04.06 Alterations to adipose tissue-associated vasculopathology during inflammatory arthritis causes vascular dysfunction in dba/1 mice that is resolved by anti-tnf treatment

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The physiological function of adipose tissue is altered by the host’s inflammatory response. The implications for maintaining human health or causing inflammation-associated cardiovascular disease are ill defined. The purpose of this study was to determine morphological and molecular alterations to perivascular adipose tissue (PVAT) that functionally impair normal vascular function during inflammatory arthritis.

Materials and methods

Aorta (PVAT intact), renal and gonadal white adipose tissue (WAT) and brown adipose tissue (BAT) from the inter-scapular region were harvested from mice with established Collagen-induced arthritis (CIA) and age-matched naïve controls. Morphological analyses were undertaken on paraffin-embedded tissue sections. Molecular markers for WAT, BAT and macrophages were measured by qPCR.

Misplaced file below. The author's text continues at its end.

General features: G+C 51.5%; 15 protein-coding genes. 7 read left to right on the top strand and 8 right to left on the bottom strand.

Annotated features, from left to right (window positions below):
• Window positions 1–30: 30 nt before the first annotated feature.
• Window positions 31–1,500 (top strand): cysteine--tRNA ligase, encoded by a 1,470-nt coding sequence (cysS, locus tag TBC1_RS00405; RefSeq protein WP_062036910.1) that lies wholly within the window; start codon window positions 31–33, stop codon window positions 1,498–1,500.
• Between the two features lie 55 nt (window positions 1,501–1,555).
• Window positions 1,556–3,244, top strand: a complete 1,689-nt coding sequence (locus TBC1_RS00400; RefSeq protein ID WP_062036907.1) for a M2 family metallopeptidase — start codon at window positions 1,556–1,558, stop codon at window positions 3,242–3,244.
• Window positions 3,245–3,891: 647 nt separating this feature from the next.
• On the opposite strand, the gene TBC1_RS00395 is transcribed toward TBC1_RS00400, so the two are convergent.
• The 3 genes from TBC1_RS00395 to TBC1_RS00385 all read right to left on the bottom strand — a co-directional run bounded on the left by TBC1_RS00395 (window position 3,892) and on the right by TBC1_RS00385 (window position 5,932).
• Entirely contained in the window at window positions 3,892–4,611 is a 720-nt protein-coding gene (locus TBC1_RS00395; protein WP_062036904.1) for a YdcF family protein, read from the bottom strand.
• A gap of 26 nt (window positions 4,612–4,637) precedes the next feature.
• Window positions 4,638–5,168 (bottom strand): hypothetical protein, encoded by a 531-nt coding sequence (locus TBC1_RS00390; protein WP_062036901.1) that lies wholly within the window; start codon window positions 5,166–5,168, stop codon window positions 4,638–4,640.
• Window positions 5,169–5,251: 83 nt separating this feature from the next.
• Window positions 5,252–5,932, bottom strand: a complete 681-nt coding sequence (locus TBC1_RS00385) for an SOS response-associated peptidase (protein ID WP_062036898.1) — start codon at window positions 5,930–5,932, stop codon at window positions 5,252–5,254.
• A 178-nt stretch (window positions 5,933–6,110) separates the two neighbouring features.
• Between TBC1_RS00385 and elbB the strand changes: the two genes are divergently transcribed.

Cell number increased significantly by 1.8 fold in all adipose (CIA versus naïve mice). Adipocytes were compressed by CIA and voluminosity was significantly reduced in PVAT (2-fold) and BAT (4-fold) but not WAT. The classical M1 macrophage marker CD11c was significantly increase by CIA together with M2 markers such as Arg1 and CD206 in thoracic PVAT. iNOS expression (M1 marker) was not altered by CIA. Anti-TNF therapy reduced PVAT-associated inflammation and restored impaired constriction responses caused by CIA in excised aortae.


These data, reveal potentially important arthritis-associated mechanisms and tissue changes in PVAT and BAT that may be important in the initiation and progression of cardiovascular disease during inflammatory arthritis. We identify CIA as a relevant model to study the abnormal body composition phenotype that are overrepresented in patients with RA and RA-associated cardiovascular comorbidities.

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